Hi friends, are you curious about (or frustrated by) layering stamps? Today I will take out some of the mysteries and help you decide what kind is best for you or if they are for you at all.
I will try and find links to the products I used or similar ones if they are retired. I keep and use my stamps for a long time so often they are unavailable when you are watching my video. There are new beautiful stamps being released every day so feel free to follow along with what you like! Affiliate links will be used if available.
Type of layering stamps:
Rubber-These were the first layer stamps I ever used. Stampin’ up made these on wood blocks and they were called “2-Step Stampin’.” To get perfect alignment you could use a stamp-a-majig (best $12 you can spend if you want perfect placement for ANY stamp. wood block or clear) but the best thing about these designs was that you didn’t need to stamp them perfectly for a beautiful result. My favorite stamps of this genre come from Rubbernecker. You can still get some of the old-style rubber stamp (the layered poppy I demonstrated is still available) but they have transitioned over to clear photopolymer for easier alignment (and to work with the new style hinged stamp positioners like this) and so they can be used with metal dies. Rubber stamps can use any ink or water-based markers to get excellent results. The downside to the rubber layering stamps is that they are harder to find and you don’t get photorealistic designs from them. They are the most durable kind of stamp and give the best impression in my opinion. They also tend to be on the expensive side.
Photopolymer: These stamps are clear, and easily stain, but give an excellent impression. You can use dye ink, pigment ink and water-based markers on them as you can with rubber stamps however you want to avoid harsh chemicals and inks such as solvents. Since they are clear they are easier to line up well and can be used in a hinged stamp platform to make lining up and making multiple of designs easy. Altenew has a great selection of photopolymer layering stamps including the Amaryllis stamp I used. These stamps are made by a process of exposing a gel to UV light and can also turn yellow or even be damaged is stored near a window so I recommend storing them away from light for longevity. The macaron stamp set I used is from Impression Obsession but it seems to be discontinued however some other sweets stamps from the same designer are 50% off right now! I did find a similar macaron stamp from Crafters Companion. Photopolymer stamps give a great impression but are a bit expensive and you need to take care of storing them and be mindful of what ink you use. Also never stamp them on ink jet photo paper as it may fuse to the stamp and ruin it.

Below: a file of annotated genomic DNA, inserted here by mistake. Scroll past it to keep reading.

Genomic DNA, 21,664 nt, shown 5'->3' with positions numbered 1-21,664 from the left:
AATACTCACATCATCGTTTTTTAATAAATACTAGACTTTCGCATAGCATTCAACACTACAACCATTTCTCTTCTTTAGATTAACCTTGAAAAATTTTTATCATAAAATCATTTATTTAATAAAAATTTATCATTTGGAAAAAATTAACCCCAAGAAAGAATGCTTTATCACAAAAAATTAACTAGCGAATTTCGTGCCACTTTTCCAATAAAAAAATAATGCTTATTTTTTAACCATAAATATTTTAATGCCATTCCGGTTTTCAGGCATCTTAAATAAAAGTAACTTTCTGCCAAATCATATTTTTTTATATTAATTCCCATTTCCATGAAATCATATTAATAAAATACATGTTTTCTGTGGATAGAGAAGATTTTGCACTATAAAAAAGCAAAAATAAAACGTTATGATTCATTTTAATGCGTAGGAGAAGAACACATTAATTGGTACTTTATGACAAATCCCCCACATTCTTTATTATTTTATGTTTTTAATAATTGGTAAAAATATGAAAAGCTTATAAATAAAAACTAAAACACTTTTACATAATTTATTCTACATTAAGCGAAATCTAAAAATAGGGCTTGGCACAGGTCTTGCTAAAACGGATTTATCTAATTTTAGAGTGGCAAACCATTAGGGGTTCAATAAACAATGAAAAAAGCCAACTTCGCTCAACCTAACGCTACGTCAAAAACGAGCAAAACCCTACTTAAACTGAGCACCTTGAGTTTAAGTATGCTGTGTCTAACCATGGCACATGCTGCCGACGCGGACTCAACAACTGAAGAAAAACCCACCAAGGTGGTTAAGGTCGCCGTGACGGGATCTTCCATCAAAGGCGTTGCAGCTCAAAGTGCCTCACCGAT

Silicone stamps: These clear stamps are my least favorite but the cost is much lower than the other two options. You usually only see the silicone stamps in big box stores from large manufacturers because they need to order large amounts to make it worthwhile. silicone stamps are made, usually in China, by pouring silicone into a mold. They often do not stick as well to clear blocks (but sometimes come fused to the packaging!) and dye inks tend to bead up on them is there is a large solid area. Markers do not work well on this kind of stamp because marker ink is too thin. Pigment ink works best on silicone stamps. I like Versafine Clair but that can be pricey so you might want to choose a multi pack of mini cubes to get more variety at a smaller cost and less need for storage space. If you have trouble with ink sticking you can rub the stamp with an eraser prior to stamping.
I hope you found this helpful and it inspires you you pull out your layering stamps and make a card! Happy crafting!
It’s been a while since I have submitted anything for publication since many of the American craft magazines have dried up over the years so when this British magazine reached out I was thrilled!